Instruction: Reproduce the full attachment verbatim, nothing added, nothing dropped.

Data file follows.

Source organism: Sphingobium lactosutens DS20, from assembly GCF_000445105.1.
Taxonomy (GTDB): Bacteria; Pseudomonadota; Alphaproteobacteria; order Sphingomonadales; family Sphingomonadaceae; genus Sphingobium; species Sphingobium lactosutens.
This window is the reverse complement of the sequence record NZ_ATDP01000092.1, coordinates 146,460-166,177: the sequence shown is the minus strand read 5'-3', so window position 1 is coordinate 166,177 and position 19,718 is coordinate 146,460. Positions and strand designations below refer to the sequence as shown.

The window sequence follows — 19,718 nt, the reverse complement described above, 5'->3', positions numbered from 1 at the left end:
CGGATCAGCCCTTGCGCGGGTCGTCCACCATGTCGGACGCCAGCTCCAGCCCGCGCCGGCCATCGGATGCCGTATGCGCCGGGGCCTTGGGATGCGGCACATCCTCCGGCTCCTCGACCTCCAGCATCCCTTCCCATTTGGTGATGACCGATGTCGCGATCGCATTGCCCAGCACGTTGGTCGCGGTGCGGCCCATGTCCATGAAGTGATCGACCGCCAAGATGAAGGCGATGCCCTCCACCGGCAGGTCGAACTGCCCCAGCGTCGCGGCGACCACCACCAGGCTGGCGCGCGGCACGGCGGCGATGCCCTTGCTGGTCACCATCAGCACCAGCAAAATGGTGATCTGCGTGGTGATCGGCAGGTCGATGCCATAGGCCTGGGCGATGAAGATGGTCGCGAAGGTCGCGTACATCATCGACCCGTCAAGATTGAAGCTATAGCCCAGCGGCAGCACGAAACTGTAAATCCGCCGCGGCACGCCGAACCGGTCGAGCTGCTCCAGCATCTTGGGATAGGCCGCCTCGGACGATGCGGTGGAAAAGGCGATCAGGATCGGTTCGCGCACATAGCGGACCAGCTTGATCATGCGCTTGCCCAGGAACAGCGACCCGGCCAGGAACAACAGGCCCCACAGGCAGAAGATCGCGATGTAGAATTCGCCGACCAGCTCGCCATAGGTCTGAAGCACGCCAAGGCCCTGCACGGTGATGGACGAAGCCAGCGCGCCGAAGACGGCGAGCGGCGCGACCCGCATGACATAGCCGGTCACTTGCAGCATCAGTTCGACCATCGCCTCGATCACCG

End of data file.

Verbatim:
Source organism: Sphingobium lactosutens DS20, from assembly GCF_000445105.1.
Taxonomy (GTDB): Bacteria; Pseudomonadota; Alphaproteobacteria; order Sphingomonadales; family Sphingomonadaceae; genus Sphingobium; species Sphingobium lactosutens.
This window is the reverse complement of the sequence record NZ_ATDP01000092.1, coordinates 146,460-166,177: the sequence shown is the minus strand read 5'-3', so window position 1 is coordinate 166,177 and position 19,718 is coordinate 146,460. Positions and strand designations below refer to the sequence as shown.

The window sequence follows — 19,718 nt, the reverse complement described above, 5'->3', positions numbered from 1 at the left end:
CGGATCAGCCCTTGCGCGGGTCGTCCACCATGTCGGACGCCAGCTCCAGCCCGCGCCGGCCATCGGATGCCGTATGCGCCGGGGCCTTGGGATGCGGCACATCCTCCGGCTCCTCGACCTCCAGCATCCCTTCCCATTTGGTGATGACCGATGTCGCGATCGCATTGCCCAGCACGTTGGTCGCGGTGCGGCCCATGTCCATGAAGTGATCGACCGCCAAGATGAAGGCGATGCCCTCCACCGGCAGGTCGAACTGCCCCAGCGTCGCGGCGACCACCACCAGGCTGGCGCGCGGCACGGCGGCGATGCCCTTGCTGGTCACCATCAGCACCAGCAAAATGGTGATCTGCGTGGTGATCGGCAGGTCGATGCCATAGGCCTGGGCGATGAAGATGGTCGCGAAGGTCGCGTACATCATCGACCCGTCAAGATTGAAGCTATAGCCCAGCGGCAGCACGAAACTGTAAATCCGCCGCGGCACGCCGAACCGGTCGAGCTGCTCCAGCATCTTGGGATAGGCCGCCTCGGACGATGCGGTGGAAAAGGCGATCAGGATCGGTTCGCGCACATAGCGGACCAGCTTGATCATGCGCTTGCCCAGGAACAGCGACCCGGCCAGGAACAACAGGCCCCACAGGCAGAAGATCGCGATGTAGAATTCGCCGACCAGCTCGCCATAGGTCTGAAGCACGCCAAGGCCCTGCACGGTGATGGACGAAGCCAGCGCGCCGAAGACGGCGAGCGGCGCGACCCGCATGACATAGCCGGTCACTTGCAGCATCAGTTCGACCATCGCCTCGATCACCG